What is prehypertension?
Prehypertension is blood pressure that is higher than normal but not high enough to be Reference high blood pressure Opens New Window. It is a warning that your blood pressure is going up.
Blood pressure is a measure of how hard your blood pushes against the walls of your arteries. Blood pressure that is too high (also called hypertension) harms your blood vessels. This raises your risk of Reference heart attack Opens New Window, Reference stroke Opens New Window, Reference kidney failure Opens New Window, and other health problems. But you can take steps to get your blood pressure back to normal.
Blood pressure is shown as two numbers, such as 120/80 (say "120 over 80"). The top number is the pressure when the heart pumps blood. The bottom number is the pressure when the heart relaxes and fills with blood. Normal blood pressure is less than 120/80. High blood pressure is 140/90 or higher. Prehypertension is between 120/80 and 140/90. Your blood pressure can be too high even if only one of the two numbers is high.
What makes blood pressure go up?
Experts don't know the exact cause of high blood pressure. But they agree that some things can make blood pressure go up. They include not getting enough exercise and being overweight. Eating foods that have too much sodium (salt) and drinking too much alcohol also can raise blood pressure.
What are the symptoms?
Blood pressure that is higher than normal does not cause symptoms. Most people feel fine. They find out they have higher-than-normal blood pressure during a routine exam or a doctor visit for another problem.
How is prehypertension diagnosed?
A simple test with a Reference blood pressure cuff Opens New Window Reference Opens New Window is all you need to find out your blood pressure. The doctor or nurse puts the cuff around your arm and pumps air into the cuff. The cuff squeezes your arm. The doctor or nurse takes your blood pressure while letting the air out of the cuff.
Your blood pressure may be measured at two or more separate times to make sure that it is higher than normal. This is because blood pressure goes up and down throughout the day. Also, some people have higher blood pressure when they are in a doctor's office but they have normal blood pressure at other times. This is called Reference white-coat hypertension Opens New Window. If you think you may have this, talk to your doctor about checking your blood pressure more often to see if you really have high blood pressure.
How is it treated?
Many people can lower their blood pressure with diet, exercise, and other lifestyle changes. If those steps don't lower your blood pressure enough, you can take medicine. But because you are treating your blood pressure before it gets too high, lifestyle changes may be all you need.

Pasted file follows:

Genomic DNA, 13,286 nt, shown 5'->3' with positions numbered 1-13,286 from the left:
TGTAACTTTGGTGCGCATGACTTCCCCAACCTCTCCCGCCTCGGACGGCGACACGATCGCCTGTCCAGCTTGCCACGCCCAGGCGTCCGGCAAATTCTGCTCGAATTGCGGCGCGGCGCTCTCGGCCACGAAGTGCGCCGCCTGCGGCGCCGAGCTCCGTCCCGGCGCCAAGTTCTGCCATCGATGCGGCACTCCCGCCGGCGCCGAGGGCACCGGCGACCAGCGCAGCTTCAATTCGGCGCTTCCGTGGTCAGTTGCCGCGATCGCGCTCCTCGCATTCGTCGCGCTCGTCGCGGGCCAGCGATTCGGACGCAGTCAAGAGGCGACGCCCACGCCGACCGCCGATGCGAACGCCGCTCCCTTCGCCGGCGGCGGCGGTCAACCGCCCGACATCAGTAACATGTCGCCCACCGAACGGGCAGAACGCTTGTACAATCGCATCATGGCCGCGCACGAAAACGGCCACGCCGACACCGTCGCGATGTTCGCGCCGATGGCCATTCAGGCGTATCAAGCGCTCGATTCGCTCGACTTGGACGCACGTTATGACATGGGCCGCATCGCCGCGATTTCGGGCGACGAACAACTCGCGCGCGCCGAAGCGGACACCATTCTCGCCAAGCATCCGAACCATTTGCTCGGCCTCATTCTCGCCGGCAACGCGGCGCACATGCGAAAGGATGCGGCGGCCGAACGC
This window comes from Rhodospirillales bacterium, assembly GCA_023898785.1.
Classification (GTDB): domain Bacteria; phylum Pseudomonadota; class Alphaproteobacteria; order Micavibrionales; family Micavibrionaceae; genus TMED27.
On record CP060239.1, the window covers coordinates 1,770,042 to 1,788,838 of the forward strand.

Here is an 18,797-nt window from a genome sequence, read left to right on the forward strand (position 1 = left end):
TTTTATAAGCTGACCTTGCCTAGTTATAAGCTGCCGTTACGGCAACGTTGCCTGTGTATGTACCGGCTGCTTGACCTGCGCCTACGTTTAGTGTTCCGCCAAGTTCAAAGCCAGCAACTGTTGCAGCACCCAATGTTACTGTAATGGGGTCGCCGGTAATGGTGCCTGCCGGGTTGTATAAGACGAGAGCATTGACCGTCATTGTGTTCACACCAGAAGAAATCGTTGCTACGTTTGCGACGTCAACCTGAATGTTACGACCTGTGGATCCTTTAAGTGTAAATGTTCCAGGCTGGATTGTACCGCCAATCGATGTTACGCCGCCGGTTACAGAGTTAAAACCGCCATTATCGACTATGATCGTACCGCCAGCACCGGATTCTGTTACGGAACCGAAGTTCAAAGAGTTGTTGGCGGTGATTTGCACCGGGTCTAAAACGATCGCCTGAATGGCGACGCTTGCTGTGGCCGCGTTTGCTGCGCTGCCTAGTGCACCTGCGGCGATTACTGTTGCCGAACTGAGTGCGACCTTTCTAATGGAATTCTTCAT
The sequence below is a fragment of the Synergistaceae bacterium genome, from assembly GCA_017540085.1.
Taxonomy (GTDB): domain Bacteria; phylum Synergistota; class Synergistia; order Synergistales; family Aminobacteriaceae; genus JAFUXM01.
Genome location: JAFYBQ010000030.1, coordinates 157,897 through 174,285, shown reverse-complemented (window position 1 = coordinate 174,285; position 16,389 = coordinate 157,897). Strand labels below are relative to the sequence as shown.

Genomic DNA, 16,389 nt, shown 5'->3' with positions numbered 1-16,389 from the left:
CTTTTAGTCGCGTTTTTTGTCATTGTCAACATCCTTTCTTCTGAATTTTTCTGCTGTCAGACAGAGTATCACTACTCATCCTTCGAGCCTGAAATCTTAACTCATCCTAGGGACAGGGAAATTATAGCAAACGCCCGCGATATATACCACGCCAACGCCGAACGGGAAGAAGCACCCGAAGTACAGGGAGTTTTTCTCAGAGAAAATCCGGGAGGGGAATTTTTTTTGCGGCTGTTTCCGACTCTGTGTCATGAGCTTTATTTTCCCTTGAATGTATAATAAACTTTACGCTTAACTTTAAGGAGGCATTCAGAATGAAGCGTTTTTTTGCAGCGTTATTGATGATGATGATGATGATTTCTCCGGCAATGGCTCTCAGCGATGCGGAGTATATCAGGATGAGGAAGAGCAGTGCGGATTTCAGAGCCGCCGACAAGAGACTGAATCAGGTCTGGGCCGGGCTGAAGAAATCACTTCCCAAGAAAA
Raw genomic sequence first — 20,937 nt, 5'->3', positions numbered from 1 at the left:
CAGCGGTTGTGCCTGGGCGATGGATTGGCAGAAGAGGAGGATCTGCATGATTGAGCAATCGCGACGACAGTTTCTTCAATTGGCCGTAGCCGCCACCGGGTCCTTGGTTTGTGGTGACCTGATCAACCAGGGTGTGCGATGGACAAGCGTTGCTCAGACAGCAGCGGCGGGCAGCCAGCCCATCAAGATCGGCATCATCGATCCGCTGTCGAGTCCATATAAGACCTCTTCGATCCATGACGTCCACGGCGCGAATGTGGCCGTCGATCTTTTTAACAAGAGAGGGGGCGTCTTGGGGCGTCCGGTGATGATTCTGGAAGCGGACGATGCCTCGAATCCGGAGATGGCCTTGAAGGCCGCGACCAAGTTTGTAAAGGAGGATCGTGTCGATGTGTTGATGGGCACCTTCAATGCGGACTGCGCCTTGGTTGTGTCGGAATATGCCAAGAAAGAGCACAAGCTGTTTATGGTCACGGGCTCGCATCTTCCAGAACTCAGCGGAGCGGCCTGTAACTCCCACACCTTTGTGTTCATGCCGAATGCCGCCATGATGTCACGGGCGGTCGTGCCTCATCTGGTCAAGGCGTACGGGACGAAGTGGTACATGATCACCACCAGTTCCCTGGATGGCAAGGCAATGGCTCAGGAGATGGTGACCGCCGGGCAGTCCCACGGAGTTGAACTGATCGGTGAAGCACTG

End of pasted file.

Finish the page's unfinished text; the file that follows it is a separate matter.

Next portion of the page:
Here's what you can do to help get your blood pressure back to normal.
- Do not smoke or use other tobacco products. If you do smoke, talk to your doctor about treatments that can help you quit.
- Lose weight if you are overweight. Losing as little as 10 lb (4.5 kg) can help lower your blood pressure.
- Eat a healthy diet. The DASH diet is an eating plan that can help lower your blood pressure. DASH stands for Dietary Approaches to Stop Hypertension. It focuses on eating foods that are high in calcium, potassium, and magnesium. The DASH diet includes lots of fruits and vegetables, as well as whole grains, fish, and poultry. Your doctor may suggest that you talk to a dietitian if you need help planning what to eat.
- Cut back on salt. Some doctors recommend that you have no more than 2,300 mg (milligrams) of sodium each day. Your doctor will tell you how much you can have. Do not add salt to your food. Limit processed and canned foods, such as soups, frozen meals, and packaged snacks.
- Limit Reference alcohol Opens New Window to 1 drink a day for women and no more than 2 drinks a day for men. If your blood pressure tends to go up when you have alcohol, your doctor may suggest that you do not drink any alcohol.
- Try to do Reference moderate activity Opens New Window at least 2½ hours a week. Or try to do Reference vigorous activity Opens New Window at least 1¼ hours a week. It's fine to be active in blocks of 10 minutes or more throughout your day and week.
|By:||Reference Healthwise Staff||Last Revised: Reference November 12, 2012|
|Medical Review:||Reference E. Gregory Thompson, MD - Internal Medicine
Reference Robert A. Kloner, MD, PhD - Cardiology